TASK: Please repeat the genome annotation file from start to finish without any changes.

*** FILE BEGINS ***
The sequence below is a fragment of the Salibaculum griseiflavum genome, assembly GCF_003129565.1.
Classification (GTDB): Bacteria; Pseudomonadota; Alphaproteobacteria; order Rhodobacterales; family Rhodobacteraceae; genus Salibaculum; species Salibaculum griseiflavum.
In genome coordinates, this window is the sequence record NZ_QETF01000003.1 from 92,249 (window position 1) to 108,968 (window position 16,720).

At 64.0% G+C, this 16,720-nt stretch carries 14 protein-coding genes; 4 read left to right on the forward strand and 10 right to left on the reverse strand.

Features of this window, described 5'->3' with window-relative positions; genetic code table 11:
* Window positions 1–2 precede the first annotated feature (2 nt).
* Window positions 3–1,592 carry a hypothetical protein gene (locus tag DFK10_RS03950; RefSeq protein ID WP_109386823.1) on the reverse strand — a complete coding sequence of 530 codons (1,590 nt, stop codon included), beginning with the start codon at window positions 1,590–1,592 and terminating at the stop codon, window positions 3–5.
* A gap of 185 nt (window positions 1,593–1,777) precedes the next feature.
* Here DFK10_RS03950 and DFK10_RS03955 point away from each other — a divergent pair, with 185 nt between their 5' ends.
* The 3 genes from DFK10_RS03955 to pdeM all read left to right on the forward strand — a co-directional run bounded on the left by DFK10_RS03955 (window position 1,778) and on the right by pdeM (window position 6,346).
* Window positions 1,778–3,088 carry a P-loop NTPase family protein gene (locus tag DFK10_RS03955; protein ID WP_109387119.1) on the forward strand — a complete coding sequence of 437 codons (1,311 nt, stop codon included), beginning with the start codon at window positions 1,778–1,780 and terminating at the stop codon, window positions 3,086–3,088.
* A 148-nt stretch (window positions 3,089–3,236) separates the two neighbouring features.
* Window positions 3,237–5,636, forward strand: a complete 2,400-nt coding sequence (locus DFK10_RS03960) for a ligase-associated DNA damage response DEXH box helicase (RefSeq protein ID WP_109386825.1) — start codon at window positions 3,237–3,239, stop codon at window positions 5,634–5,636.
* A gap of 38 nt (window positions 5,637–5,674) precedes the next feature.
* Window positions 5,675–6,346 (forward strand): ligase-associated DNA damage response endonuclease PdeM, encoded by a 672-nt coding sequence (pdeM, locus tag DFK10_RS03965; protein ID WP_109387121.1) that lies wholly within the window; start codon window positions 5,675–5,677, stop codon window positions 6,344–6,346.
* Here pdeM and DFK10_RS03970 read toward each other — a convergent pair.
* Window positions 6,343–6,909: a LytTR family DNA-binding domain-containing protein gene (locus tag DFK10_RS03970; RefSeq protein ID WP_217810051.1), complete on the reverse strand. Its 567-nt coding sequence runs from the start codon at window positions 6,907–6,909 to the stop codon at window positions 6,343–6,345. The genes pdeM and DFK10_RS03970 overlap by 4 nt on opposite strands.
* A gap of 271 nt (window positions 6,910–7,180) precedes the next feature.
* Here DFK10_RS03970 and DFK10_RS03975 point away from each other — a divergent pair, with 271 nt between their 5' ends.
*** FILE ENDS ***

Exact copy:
The sequence below is a fragment of the Salibaculum griseiflavum genome, assembly GCF_003129565.1.
Classification (GTDB): Bacteria; Pseudomonadota; Alphaproteobacteria; order Rhodobacterales; family Rhodobacteraceae; genus Salibaculum; species Salibaculum griseiflavum.
In genome coordinates, this window is the sequence record NZ_QETF01000003.1 from 92,249 (window position 1) to 108,968 (window position 16,720).

At 64.0% G+C, this 16,720-nt stretch carries 14 protein-coding genes; 4 read left to right on the forward strand and 10 right to left on the reverse strand.

Features of this window, described 5'->3' with window-relative positions; genetic code table 11:
* Window positions 1–2 precede the first annotated feature (2 nt).
* Window positions 3–1,592 carry a hypothetical protein gene (locus tag DFK10_RS03950; RefSeq protein ID WP_109386823.1) on the reverse strand — a complete coding sequence of 530 codons (1,590 nt, stop codon included), beginning with the start codon at window positions 1,590–1,592 and terminating at the stop codon, window positions 3–5.
* A gap of 185 nt (window positions 1,593–1,777) precedes the next feature.
* Here DFK10_RS03950 and DFK10_RS03955 point away from each other — a divergent pair, with 185 nt between their 5' ends.
* The 3 genes from DFK10_RS03955 to pdeM all read left to right on the forward strand — a co-directional run bounded on the left by DFK10_RS03955 (window position 1,778) and on the right by pdeM (window position 6,346).
* Window positions 1,778–3,088 carry a P-loop NTPase family protein gene (locus tag DFK10_RS03955; protein ID WP_109387119.1) on the forward strand — a complete coding sequence of 437 codons (1,311 nt, stop codon included), beginning with the start codon at window positions 1,778–1,780 and terminating at the stop codon, window positions 3,086–3,088.
* A 148-nt stretch (window positions 3,089–3,236) separates the two neighbouring features.
* Window positions 3,237–5,636, forward strand: a complete 2,400-nt coding sequence (locus DFK10_RS03960) for a ligase-associated DNA damage response DEXH box helicase (RefSeq protein ID WP_109386825.1) — start codon at window positions 3,237–3,239, stop codon at window positions 5,634–5,636.
* A gap of 38 nt (window positions 5,637–5,674) precedes the next feature.
* Window positions 5,675–6,346 (forward strand): ligase-associated DNA damage response endonuclease PdeM, encoded by a 672-nt coding sequence (pdeM, locus tag DFK10_RS03965; protein ID WP_109387121.1) that lies wholly within the window; start codon window positions 5,675–5,677, stop codon window positions 6,344–6,346.
* Here pdeM and DFK10_RS03970 read toward each other — a convergent pair.
* Window positions 6,343–6,909: a LytTR family DNA-binding domain-containing protein gene (locus tag DFK10_RS03970; RefSeq protein ID WP_217810051.1), complete on the reverse strand. Its 567-nt coding sequence runs from the start codon at window positions 6,907–6,909 to the stop codon at window positions 6,343–6,345. The genes pdeM and DFK10_RS03970 overlap by 4 nt on opposite strands.
* A gap of 271 nt (window positions 6,910–7,180) precedes the next feature.
* Here DFK10_RS03970 and DFK10_RS03975 point away from each other — a divergent pair, with 271 nt between their 5' ends.